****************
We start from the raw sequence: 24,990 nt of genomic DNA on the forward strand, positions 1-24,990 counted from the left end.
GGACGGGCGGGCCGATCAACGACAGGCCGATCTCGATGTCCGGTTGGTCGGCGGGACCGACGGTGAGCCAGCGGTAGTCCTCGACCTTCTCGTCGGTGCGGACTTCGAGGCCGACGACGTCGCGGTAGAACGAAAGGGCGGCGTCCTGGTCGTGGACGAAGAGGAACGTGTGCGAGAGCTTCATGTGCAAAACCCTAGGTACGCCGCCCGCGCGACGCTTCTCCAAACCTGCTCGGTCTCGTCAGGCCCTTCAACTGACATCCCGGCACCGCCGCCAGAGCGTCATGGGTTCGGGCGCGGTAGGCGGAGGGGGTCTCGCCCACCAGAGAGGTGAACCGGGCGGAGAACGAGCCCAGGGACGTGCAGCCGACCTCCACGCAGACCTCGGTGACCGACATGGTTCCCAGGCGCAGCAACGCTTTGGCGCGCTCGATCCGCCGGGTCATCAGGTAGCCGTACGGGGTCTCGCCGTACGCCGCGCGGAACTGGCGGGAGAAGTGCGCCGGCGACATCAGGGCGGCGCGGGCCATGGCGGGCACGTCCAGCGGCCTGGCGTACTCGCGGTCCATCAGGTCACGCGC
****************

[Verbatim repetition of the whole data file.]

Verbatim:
We start from the raw sequence: 24,990 nt of genomic DNA on the forward strand, positions 1-24,990 counted from the left end.
GGACGGGCGGGCCGATCAACGACAGGCCGATCTCGATGTCCGGTTGGTCGGCGGGACCGACGGTGAGCCAGCGGTAGTCCTCGACCTTCTCGTCGGTGCGGACTTCGAGGCCGACGACGTCGCGGTAGAACGAAAGGGCGGCGTCCTGGTCGTGGACGAAGAGGAACGTGTGCGAGAGCTTCATGTGCAAAACCCTAGGTACGCCGCCCGCGCGACGCTTCTCCAAACCTGCTCGGTCTCGTCAGGCCCTTCAACTGACATCCCGGCACCGCCGCCAGAGCGTCATGGGTTCGGGCGCGGTAGGCGGAGGGGGTCTCGCCCACCAGAGAGGTGAACCGGGCGGAGAACGAGCCCAGGGACGTGCAGCCGACCTCCACGCAGACCTCGGTGACCGACATGGTTCCCAGGCGCAGCAACGCTTTGGCGCGCTCGATCCGCCGGGTCATCAGGTAGCCGTACGGGGTCTCGCCGTACGCCGCGCGGAACTGGCGGGAGAAGTGCGCCGGCGACATCAGGGCGGCGCGGGCCATGGCGGGCACGTCCAGCGGCCTGGCGTACTCGCGGTCCATCAGGTCACGCGC